For several years, we have written about Maryland nursing home abuse and neglect cases, which can have tragic consequences for residents and their families. Unfortunately, instead of the situation improving, some reports suggest that the COVID-19 pandemic could be making the situation worse, as thousands of residents are passing away in nursing homes, potentially due to negligent care. Any facility that has a large number of residents living in one community can be dangerous during the pandemic, and more than 37,000 residents in nursing homes have died since early March, raising concerns of inadequate protections or staffing.
Recently, ABC News reported in-depth on the issue. The article detailed the story of seven daughters who decided to move their father, a former corrections officer, into a Maryland nursing home this past February. Unfortunately, within three months of being in the home, their father died after testing positive for COVID-19. But before he died, he was in a severe condition, leading his daughters to believe that inadequate care at the nursing home may have contributed to or even caused his death. One daughter reported that, when her father originally went to the hospital (weeks before he died), the hospital staff told her that her father had lost 30 pounds and that he was so dehydrated “his blood was like mud.”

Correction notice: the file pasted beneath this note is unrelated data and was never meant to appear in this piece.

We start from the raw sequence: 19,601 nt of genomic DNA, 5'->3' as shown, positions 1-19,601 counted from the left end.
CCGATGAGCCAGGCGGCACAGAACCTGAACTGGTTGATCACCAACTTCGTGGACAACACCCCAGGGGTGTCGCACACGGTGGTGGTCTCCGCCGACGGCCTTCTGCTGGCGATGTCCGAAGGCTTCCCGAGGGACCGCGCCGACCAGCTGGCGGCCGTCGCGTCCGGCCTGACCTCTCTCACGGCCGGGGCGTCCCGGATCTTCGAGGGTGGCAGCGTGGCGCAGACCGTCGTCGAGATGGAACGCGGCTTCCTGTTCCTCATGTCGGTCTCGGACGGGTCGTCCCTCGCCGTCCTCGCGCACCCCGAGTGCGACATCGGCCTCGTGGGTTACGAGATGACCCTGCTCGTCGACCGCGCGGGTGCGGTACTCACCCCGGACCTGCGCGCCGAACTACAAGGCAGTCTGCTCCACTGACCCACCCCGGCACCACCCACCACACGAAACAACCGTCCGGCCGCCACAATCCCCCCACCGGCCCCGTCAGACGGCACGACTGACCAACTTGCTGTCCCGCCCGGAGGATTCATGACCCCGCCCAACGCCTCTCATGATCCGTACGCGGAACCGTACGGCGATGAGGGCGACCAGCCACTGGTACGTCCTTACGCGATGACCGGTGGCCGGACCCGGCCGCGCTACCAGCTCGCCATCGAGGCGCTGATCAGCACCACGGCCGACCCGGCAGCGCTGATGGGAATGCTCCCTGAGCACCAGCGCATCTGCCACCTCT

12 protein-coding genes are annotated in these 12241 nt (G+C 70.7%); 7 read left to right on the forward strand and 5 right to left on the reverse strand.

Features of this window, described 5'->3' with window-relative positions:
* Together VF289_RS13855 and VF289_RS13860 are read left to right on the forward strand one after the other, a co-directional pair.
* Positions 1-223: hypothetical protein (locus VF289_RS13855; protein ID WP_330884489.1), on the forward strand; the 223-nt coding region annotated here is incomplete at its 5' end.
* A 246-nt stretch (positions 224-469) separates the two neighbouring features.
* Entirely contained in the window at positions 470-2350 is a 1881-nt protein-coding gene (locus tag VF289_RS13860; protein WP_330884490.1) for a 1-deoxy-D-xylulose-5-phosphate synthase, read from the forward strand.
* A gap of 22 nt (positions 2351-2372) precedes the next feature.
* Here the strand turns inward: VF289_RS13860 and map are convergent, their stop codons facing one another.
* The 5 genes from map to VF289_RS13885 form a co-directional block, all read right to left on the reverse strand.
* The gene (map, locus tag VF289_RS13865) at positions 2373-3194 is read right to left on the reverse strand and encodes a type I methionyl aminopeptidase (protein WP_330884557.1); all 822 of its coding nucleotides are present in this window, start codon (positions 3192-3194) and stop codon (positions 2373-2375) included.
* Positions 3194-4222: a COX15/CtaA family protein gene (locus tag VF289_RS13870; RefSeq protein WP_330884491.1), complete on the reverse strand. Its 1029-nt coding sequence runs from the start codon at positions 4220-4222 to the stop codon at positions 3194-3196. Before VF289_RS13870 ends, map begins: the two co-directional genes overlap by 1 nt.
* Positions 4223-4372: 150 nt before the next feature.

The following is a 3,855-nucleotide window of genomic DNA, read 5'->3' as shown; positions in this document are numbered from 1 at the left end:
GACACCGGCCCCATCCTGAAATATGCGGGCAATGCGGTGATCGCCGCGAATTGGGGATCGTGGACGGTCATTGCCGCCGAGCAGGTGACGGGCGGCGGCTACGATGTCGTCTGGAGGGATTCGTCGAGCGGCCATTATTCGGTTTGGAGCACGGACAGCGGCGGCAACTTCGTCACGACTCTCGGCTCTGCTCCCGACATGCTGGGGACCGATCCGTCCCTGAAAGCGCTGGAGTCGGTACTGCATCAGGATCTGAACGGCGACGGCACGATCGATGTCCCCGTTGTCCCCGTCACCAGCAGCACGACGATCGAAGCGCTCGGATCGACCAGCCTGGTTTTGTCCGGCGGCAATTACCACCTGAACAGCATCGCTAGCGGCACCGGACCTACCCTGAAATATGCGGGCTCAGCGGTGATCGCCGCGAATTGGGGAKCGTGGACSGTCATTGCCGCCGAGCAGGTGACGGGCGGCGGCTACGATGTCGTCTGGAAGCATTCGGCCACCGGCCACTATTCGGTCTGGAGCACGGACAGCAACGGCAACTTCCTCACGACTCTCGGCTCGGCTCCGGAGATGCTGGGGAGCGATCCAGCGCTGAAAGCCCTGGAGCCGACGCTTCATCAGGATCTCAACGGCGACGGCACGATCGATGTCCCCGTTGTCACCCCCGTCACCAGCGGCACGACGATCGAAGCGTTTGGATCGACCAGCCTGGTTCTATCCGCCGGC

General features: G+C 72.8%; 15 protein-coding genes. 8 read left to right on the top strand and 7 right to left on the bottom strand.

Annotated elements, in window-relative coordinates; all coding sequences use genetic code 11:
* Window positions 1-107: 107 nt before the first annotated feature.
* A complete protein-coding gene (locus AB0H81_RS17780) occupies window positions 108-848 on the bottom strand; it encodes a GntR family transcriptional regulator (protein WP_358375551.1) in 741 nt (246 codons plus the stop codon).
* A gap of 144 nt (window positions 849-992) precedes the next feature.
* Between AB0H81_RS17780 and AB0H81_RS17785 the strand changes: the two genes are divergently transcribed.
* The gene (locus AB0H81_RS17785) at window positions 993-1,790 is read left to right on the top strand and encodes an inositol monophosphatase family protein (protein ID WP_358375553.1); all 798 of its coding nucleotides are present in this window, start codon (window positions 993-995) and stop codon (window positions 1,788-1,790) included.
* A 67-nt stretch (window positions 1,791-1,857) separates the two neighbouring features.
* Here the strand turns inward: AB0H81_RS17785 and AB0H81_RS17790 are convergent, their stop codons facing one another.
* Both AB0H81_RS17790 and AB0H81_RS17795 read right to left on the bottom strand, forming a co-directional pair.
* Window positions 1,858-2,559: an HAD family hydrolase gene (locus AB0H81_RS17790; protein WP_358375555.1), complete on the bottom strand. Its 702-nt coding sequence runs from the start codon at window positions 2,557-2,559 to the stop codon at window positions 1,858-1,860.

Typically, when someone is injured due to negligence or abuse in a Maryland nursing home, they have the ability to bring a personal injury lawsuit against the facility to recover for medical expenses, pain and suffering, and more. However, Maryland is one of the several states across the country that has laws in place to protect healthcare providers during a declared public health emergency. Now, during the COVID-19 pandemic and its severe effect within nursing homes, Congress is considering instituting similar protections for nursing homes. This could be a major barrier for plaintiffs who want to bring claims against nursing homes, making these suits an uphill battle. Supporters of the measures claim they protect nursing homes from frivolous claims against them, but critics point to how important it is that families affected by a nursing home’s negligence have an avenue of relief.